March 29, 2018 at 5:00 am ET
A new study showing that every medicine approved between 2010 and 2016 benefited from government-supported research prompted cries for drug companies “to stop free-riding on publicly funded research.”
The suggested remedy from Doctors Without Borders and other advocacy groups? For lawmakers to impose price controls on any medicines arising from government-industry partnerships. That idea won’t lower drug costs, but it will harm patients by keeping promising treatments in the lab.
So why are new drugs often so expensive? A big reason is the math. For every 10,000 compounds, about 250 go to preclinical testing. Five will proceed to clinical trials — and just one will enter the marketplace. Of those, only 20 percent will turn a profit.
These must not only pay their own costs, but pick up the tab for all the ones that failed while also funding new research to fight disease. That’s why it costs more than $2 billion — and takes more than a decade — to develop a new drug. Only in the United States and a few nations are companies willing to face these odds.
Drug developers only have a limited time to recoup their investment before their patents expire and therapies are copied. If you’re looking to make easy money, drug development isn’t for you.
One reason why the United States is far and away the leader in the life sciences is the passage of the Bayh-Dole Act of 1980. This law allows universities and federal laboratories to partner with U.S. industry, enabling publicly funded inventions to create new products, companies and jobs. Nowhere have these partnerships been more effective than in drug development.
The government funds basic research, so resulting medical inventions are more like ideas than products. That’s why industry partnerships are crucial — the risk and expense of commercialization falls on the private sector. Before Bayh-Dole, not a single new drug was developed when the government took federally funded inventions away from their creators and made them freely available. Between 2010 and 2016, more than 210 new medicines became available to patients because of public-private sector collaborations. Many are game changers in fighting — and even curing — disease.
A paper in Nature Biotechnology estimates that, for every $1 the government invests in underlying research through the National Institutes of Health, private industry spends more than $100 developing a medicine and bringing it to market. The United States is unique as half of our new drugs originate in small companies, many of which license federally funded inventions, betting the farm that they can be developed into products. For most, that’s a bad bet — but companies, not taxpayers, bear the risk.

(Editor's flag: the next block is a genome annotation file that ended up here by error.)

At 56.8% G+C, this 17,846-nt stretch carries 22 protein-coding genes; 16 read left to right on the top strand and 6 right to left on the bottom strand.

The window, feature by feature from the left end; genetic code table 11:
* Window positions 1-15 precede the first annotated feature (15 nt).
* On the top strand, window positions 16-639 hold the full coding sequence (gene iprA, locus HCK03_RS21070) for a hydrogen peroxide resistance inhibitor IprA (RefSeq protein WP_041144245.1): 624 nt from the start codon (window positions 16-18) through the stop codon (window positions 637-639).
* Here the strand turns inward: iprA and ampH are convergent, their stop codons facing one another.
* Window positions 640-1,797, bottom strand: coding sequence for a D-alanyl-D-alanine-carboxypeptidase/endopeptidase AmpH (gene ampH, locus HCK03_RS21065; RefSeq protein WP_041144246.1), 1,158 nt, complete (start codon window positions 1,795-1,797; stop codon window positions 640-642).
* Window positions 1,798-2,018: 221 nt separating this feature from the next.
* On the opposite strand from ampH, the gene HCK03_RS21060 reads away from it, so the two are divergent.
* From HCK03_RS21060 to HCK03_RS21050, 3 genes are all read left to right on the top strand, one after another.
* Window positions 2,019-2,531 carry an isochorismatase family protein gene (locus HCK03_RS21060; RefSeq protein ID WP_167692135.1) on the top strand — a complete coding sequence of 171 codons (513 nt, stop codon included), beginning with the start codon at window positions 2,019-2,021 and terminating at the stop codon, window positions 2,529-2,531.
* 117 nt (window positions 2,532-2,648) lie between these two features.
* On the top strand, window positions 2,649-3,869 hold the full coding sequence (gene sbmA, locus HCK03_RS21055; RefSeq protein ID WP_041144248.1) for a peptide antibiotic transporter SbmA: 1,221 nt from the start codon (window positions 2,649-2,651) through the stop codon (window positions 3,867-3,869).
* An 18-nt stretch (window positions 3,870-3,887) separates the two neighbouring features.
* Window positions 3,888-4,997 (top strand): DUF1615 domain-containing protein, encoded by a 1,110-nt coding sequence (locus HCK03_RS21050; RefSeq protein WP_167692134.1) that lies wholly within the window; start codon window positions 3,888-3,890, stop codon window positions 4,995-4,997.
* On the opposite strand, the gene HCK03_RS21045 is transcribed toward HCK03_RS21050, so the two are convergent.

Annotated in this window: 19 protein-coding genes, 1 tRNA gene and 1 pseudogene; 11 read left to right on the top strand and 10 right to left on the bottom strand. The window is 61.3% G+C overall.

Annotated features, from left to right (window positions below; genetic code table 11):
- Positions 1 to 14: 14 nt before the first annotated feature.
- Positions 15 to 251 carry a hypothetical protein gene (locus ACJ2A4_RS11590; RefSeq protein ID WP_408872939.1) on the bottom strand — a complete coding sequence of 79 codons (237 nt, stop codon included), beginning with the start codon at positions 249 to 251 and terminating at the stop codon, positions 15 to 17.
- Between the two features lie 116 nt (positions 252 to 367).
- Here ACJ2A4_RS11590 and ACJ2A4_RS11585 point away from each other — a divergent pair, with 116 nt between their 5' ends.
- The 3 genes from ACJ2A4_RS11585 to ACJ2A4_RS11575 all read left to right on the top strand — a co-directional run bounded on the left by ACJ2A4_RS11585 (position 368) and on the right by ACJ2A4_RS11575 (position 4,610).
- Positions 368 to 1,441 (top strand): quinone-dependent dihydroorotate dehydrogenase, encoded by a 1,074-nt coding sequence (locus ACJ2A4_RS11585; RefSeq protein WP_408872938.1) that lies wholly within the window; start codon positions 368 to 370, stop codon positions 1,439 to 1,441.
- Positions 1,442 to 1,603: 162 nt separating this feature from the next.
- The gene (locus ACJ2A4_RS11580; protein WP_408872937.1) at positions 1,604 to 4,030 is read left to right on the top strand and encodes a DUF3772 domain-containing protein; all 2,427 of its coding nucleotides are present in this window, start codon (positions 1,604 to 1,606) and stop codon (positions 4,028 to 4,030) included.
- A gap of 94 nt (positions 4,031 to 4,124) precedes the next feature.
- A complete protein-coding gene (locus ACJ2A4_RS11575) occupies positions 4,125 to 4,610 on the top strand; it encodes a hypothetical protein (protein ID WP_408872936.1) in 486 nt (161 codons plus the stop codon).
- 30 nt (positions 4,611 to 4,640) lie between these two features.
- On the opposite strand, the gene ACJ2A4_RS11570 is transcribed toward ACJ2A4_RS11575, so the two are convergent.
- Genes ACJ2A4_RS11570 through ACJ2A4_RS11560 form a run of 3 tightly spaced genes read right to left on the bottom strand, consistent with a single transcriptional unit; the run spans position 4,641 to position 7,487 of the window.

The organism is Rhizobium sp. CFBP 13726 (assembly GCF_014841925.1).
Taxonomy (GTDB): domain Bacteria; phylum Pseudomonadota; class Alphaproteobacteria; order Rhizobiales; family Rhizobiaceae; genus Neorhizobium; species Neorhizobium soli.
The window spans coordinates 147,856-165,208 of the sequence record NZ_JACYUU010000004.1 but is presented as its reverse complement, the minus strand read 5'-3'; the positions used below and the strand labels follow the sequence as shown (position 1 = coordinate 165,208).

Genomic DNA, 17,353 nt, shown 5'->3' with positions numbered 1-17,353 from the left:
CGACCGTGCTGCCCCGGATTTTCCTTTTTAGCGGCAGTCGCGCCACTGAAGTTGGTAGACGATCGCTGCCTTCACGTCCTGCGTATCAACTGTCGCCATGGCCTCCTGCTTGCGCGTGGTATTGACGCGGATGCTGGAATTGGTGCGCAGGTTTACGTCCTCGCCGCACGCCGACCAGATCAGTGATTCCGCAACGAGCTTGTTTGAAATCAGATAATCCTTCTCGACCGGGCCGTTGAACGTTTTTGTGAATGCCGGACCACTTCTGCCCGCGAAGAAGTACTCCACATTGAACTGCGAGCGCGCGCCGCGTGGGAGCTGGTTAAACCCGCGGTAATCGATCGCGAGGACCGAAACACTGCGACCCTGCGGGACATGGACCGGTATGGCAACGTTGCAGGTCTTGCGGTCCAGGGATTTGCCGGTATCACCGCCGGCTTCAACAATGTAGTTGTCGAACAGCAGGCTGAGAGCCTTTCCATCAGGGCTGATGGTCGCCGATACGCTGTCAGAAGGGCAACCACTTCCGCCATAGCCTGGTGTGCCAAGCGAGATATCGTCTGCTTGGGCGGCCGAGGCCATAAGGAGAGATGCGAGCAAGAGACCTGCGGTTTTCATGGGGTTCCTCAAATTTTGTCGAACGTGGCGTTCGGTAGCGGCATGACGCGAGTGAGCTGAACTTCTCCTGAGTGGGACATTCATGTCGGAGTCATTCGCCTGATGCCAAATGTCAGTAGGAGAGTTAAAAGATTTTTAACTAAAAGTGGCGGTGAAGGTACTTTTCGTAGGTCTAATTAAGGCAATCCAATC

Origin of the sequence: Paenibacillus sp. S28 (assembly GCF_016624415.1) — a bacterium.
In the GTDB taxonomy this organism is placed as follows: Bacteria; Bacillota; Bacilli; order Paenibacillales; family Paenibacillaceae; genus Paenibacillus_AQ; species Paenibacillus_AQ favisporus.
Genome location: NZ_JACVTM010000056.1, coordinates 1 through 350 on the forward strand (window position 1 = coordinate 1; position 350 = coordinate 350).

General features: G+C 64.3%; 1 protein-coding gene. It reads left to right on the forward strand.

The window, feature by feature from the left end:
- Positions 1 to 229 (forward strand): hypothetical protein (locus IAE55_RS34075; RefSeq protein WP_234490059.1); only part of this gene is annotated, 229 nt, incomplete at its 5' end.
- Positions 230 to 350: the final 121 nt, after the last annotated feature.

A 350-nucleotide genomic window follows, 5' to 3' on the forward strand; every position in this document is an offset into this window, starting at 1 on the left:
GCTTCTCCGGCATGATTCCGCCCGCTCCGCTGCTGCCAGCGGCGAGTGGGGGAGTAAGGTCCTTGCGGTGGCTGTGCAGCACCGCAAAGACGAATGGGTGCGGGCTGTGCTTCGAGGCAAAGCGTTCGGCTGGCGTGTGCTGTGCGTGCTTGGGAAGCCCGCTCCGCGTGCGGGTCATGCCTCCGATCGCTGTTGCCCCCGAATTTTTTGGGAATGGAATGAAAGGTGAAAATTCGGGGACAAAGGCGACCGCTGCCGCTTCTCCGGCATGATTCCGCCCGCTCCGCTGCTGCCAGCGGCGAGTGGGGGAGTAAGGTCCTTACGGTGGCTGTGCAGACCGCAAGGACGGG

So what happens to our system when the government imposes price controls? We don’t have to guess, as it has been tried. Under pressure from Congress in the early 1990s, NIH was forced to impose a “reasonable pricing” provision on companies wanting to develop their inventions. The result wasn’t a golden age of cheap drugs. Instead, partnerships collapsed.
In revoking the provision, then-NIH director Harold Varmus said: “… the pricing clause has driven industry away from potentially beneficial scientific collaborations with (NIH) scientists without providing an offsetting benefit to the public. … One has to have a product to price before one can worry about how to price it, and this clause is a restraint on the new product development that the public identified as an important return on their research investment.” After Varmus’ action, industry partnerships with NIH surged, and new medicines reached patients in distress.
Everyone shares the desire to make health care affordable and to fight disease both here and abroad. But undermining public-private sector R&D partnerships with price controls is not the solution. That won’t lower drug costs; it will only discourage innovation. No one benefits from that.
Joseph Allen served on the staff of the U.S. Senate Judiciary Committee for former Sen. Birch Bayh and now runs his own consulting firm.
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